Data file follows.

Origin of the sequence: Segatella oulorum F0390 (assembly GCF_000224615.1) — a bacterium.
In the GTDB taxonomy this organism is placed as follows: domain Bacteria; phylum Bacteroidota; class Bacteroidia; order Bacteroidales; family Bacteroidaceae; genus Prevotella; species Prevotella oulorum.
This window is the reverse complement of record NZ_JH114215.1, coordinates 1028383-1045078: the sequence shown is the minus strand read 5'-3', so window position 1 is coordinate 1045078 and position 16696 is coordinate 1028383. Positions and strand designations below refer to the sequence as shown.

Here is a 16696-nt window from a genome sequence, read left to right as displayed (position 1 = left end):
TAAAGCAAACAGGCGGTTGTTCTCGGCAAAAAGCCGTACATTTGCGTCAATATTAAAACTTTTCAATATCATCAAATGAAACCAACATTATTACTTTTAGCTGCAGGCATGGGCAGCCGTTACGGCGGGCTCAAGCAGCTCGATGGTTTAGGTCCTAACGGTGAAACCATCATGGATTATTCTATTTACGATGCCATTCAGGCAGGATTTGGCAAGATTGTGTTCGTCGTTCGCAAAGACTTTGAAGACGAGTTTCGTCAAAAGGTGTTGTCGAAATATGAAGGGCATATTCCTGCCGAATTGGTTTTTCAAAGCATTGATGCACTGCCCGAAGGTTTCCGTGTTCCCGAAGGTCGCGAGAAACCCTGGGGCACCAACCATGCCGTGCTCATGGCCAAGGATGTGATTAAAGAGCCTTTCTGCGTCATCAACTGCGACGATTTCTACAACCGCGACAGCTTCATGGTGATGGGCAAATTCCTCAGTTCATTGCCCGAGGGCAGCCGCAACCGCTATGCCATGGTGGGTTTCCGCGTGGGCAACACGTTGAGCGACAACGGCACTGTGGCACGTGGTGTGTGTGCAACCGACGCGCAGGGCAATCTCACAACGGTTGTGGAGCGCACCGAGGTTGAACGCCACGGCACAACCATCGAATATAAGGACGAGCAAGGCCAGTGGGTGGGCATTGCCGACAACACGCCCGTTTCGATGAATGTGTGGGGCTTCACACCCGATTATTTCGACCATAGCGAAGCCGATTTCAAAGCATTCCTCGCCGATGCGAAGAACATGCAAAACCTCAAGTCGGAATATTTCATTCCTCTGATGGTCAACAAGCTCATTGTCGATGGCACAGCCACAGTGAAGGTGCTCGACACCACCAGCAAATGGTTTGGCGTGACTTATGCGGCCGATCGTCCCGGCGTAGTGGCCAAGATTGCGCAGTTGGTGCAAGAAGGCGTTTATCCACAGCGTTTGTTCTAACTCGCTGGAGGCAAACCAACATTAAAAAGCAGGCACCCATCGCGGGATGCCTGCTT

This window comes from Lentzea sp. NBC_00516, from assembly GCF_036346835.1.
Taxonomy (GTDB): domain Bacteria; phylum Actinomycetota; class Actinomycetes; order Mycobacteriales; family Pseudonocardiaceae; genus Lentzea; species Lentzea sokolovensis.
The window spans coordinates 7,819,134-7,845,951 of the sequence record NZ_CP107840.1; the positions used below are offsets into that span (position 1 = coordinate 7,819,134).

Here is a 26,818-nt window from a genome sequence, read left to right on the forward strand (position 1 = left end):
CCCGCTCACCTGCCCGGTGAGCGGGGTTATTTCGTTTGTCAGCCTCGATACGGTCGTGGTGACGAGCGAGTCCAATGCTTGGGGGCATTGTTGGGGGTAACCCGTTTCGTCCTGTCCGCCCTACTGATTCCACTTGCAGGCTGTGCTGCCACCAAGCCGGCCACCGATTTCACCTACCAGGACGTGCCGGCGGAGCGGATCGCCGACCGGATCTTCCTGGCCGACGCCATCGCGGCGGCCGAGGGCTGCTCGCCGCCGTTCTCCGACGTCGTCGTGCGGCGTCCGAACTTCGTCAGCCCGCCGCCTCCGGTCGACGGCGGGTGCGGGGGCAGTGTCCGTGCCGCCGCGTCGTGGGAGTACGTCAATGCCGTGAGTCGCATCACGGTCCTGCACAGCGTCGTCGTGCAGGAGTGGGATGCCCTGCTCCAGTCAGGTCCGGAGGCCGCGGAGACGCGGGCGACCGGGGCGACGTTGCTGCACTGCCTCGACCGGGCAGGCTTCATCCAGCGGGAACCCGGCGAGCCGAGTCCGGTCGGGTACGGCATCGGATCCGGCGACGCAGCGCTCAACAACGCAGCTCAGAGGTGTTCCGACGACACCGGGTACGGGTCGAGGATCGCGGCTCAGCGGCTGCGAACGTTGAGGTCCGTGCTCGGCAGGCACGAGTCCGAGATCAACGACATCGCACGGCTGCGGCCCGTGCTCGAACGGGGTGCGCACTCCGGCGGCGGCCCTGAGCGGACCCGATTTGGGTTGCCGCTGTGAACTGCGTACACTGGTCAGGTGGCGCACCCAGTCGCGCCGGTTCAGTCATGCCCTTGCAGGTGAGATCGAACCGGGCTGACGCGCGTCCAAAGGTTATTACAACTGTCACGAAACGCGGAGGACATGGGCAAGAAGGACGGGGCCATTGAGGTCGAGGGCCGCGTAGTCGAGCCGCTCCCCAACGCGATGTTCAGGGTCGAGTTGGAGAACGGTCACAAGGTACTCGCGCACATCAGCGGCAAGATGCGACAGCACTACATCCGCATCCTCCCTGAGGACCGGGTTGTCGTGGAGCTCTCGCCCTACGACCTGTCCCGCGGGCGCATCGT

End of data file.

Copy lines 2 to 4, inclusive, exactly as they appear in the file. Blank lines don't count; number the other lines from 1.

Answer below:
In the GTDB taxonomy this organism is placed as follows: domain Bacteria; phylum Bacteroidota; class Bacteroidia; order Bacteroidales; family Bacteroidaceae; genus Prevotella; species Prevotella oulorum.
This window is the reverse complement of record NZ_JH114215.1, coordinates 1028383-1045078: the sequence shown is the minus strand read 5'-3', so window position 1 is coordinate 1045078 and position 16696 is coordinate 1028383. Positions and strand designations below refer to the sequence as shown.

Here is a 16696-nt window from a genome sequence, read left to right as displayed (position 1 = left end):